perpetual spinach

perpetual spinach / Beta vulgaris subsp. cicla var. cicla

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approx 250 seeds £1.49
in stock
Quantity 1 Plus Minus
Buy perpetual spinach perpetual spinach / Beta vulgaris subsp. cicla var. cicla: A super-reliable cut and come again crop

  • Position: full sun or partial shade
  • Soil: fertile, moisture-retentive soil

    Enjoy all the pleasures of growing spinach without any of the trials and tribulations with this super-reliable leafy vegetable. Big, beefy and productive, it looks like spinach and it tastes like spinach: but unlike spinach it doesn't bolt, even in dry conditions, and it's bone hardy in winter so you can grow it all year round.

  • Growing Instructions:Sow the large, corky seeds direct where they are to grow in shallow drills. Thin seedlings gradually until plants are 20cm apart (the thinnings can be eaten as baby salad leaves). Alternatively, sow one or two seeds at 20cm intervals and pinch out unwanted seedlings, allowing the strongest to grow on. Keep netted against pigeons while young. Pick as a cut-and-come-again crop, taking outside leaves but leaving the crown intact, and plants will continue producing new leaves over a very long period.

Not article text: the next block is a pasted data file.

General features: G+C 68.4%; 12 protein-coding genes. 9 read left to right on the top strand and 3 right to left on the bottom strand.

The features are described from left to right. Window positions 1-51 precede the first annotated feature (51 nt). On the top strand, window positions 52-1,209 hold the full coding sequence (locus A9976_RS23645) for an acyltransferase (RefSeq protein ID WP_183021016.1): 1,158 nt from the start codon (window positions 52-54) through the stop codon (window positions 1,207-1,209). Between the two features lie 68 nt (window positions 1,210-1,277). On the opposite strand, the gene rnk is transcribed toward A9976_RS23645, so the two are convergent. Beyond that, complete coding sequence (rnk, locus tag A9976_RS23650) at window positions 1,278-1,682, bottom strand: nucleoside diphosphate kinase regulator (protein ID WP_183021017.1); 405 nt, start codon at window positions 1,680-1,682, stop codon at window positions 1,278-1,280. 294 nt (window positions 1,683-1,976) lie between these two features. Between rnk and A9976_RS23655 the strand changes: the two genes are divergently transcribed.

• Sow: March-August

  • Harvest: All year round

  • Approximate quantity: 250 seeds.

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Eventual height & spread

Tasty, abundant and didn't bolt either

5

Followed the instructions and I got 6 months of abundant, deliciously creamy leaves. Next time I'll harvest all the leaves as soon as they are ready, even if I don't get to eat them, in order to keep the cut-and-come-again freshness.

Hattie's pincushion

Cumbria

true

perpetual spinach

5.0 1

100.0

When do I plant potatoes and other veg? When is the best time to plants potatoes? Also can you advise me what veg I could grow now until March with poly tunnels?

Bets Ingram

You can start chitting your early and maincrop seed potatoes in February, but the best time to plant is in early to mid spring. As for growing vegetables in your polytunnels, you have lots of options. Spinach, kale, and some varieties of lettuce will live through the winter in a polytunnel. Certain kinds of onion work well from an autumn sowing, and you'll get a much earlier crop than if you'd waited until spring. Other possibilities are cabbage, Pak Choy, Chinese cabbage, and most root crops. Leeks, beets, carrots, turnips, parsnips and radishes, can be sown for winter harvest

Crocus

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